6. Conversation Between President Nixon and Army Vice Chief of Staff (Haig)1
Nixon: The point, though, is this: Let’s take a problem like the Mideast. Now, you know very well that on the Mideast, while Henry talks about it in terms of the Soviet thing and the rest, he goes up the wall about Sisco, that Henry’s filibustered the Mideast for almost four years, too, because he is totally attacking what the Jewish agenda wants.Now, he really is. He really is. What I am trying to say is this: That we’ve got to take it. We can’t let State handle the Mideast; they’ll screw it up. But, we have got to handle it here, but I just can’t see Henry doing it. Now, I told him and practically choked right after the election. I said, “Henry, the time has now come that we’ve got to squeeze the old woman.”2 [unclear] 38 percent of the vote, but I said, “Screw the vote.” I said, “We’re doing this for the United States.” Do you agree or not?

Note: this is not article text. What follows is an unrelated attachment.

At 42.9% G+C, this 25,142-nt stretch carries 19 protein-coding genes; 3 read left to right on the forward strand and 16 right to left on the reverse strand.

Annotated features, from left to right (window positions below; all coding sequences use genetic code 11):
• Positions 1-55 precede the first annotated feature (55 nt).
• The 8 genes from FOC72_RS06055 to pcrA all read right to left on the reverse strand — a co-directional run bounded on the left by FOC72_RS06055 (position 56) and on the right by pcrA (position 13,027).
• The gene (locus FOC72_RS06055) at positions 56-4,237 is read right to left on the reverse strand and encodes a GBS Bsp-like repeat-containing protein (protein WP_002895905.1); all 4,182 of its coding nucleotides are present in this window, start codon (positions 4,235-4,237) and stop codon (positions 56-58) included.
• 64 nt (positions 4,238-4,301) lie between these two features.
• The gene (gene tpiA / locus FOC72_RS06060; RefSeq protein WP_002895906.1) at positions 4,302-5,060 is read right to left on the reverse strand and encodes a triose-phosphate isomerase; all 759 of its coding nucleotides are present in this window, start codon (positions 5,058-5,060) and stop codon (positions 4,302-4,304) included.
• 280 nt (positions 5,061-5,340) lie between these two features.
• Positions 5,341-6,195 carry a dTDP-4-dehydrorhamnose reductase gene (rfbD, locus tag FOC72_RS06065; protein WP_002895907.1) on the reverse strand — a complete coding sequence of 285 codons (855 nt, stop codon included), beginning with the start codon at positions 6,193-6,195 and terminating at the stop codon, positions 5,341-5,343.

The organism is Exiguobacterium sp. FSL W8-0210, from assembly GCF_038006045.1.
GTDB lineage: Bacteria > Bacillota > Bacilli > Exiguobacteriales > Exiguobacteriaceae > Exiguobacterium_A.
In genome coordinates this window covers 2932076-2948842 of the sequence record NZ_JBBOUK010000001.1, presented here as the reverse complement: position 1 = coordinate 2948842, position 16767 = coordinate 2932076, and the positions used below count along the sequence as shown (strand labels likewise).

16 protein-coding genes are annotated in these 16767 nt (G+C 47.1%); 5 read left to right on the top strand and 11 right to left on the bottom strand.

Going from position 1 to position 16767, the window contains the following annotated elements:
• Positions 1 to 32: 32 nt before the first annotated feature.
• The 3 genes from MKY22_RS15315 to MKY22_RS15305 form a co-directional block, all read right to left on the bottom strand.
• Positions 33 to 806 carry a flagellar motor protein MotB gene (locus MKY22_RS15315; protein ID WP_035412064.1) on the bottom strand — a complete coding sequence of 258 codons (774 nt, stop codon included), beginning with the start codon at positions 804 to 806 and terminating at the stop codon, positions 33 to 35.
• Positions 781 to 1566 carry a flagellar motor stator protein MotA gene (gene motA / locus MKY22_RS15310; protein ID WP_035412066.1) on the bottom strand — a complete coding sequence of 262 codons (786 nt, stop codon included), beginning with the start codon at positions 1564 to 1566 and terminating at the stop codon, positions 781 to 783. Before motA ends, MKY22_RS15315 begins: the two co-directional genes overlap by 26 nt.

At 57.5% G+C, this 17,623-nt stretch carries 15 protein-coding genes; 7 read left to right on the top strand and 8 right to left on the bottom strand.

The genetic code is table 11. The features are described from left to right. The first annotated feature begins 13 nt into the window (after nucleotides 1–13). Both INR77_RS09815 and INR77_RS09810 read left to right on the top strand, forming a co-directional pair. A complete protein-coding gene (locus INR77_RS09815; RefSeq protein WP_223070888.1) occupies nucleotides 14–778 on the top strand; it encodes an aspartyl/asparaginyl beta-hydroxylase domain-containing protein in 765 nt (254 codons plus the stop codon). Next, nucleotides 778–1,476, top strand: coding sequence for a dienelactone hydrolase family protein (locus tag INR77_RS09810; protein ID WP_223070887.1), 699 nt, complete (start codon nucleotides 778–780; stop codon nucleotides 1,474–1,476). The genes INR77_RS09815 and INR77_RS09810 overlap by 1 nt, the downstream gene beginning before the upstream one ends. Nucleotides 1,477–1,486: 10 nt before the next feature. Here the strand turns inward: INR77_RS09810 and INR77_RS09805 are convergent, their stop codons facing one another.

Haig: Well, I agree. [unclear] I think right now we could stir up a hornet’s nest there.
Nixon: Screw them. To—to squeeze the—Mrs. Meir? What do you mean? She’s going to attack?
Haig: Well, we’re in a situation now where with Sadat he’s in deep trouble. We are going to have to do something, but I think that we should [unclear] very careful [unclear]. Sadat may not survive this one. [unclear] more conservative [unclear]. State has carried out two times in past four years what they were [unclear].
Nixon: Yeah. Oh, I know that. I have no confidence in State. I’m just saying, too, though, Henry has somewhat of a blind spot here, because he doesn’t want to do anything with the Israelis except reassure them and get them more arms. Well, now, the Israelis need a little restraint here, too, Al.
- Source: National Archives, Nixon Presidential Materials, White House Tapes, Conversation No. 404–6. No classification marking. According to the President’s Daily Diary, Nixon met with Haig in the Executive Office Building between 9:29 and 9:50 a.m. (Ibid., White House Central Files) The editors transcribed the portion of the conversation printed here specifically for this volume.↩
- Golda Meir.↩